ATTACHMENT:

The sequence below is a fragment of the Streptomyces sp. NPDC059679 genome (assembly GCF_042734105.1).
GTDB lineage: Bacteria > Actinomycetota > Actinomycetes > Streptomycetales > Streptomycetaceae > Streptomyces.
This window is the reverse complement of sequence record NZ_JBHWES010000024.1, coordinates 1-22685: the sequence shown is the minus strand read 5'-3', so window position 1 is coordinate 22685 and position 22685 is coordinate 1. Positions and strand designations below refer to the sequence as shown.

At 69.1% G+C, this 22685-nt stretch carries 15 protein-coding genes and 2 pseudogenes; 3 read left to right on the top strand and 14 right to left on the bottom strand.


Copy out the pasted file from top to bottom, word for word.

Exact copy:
The sequence below is a fragment of the Streptomyces sp. NPDC059679 genome (assembly GCF_042734105.1).
GTDB lineage: Bacteria > Actinomycetota > Actinomycetes > Streptomycetales > Streptomycetaceae > Streptomyces.
This window is the reverse complement of sequence record NZ_JBHWES010000024.1, coordinates 1-22685: the sequence shown is the minus strand read 5'-3', so window position 1 is coordinate 22685 and position 22685 is coordinate 1. Positions and strand designations below refer to the sequence as shown.

At 69.1% G+C, this 22685-nt stretch carries 15 protein-coding genes and 2 pseudogenes; 3 read left to right on the top strand and 14 right to left on the bottom strand.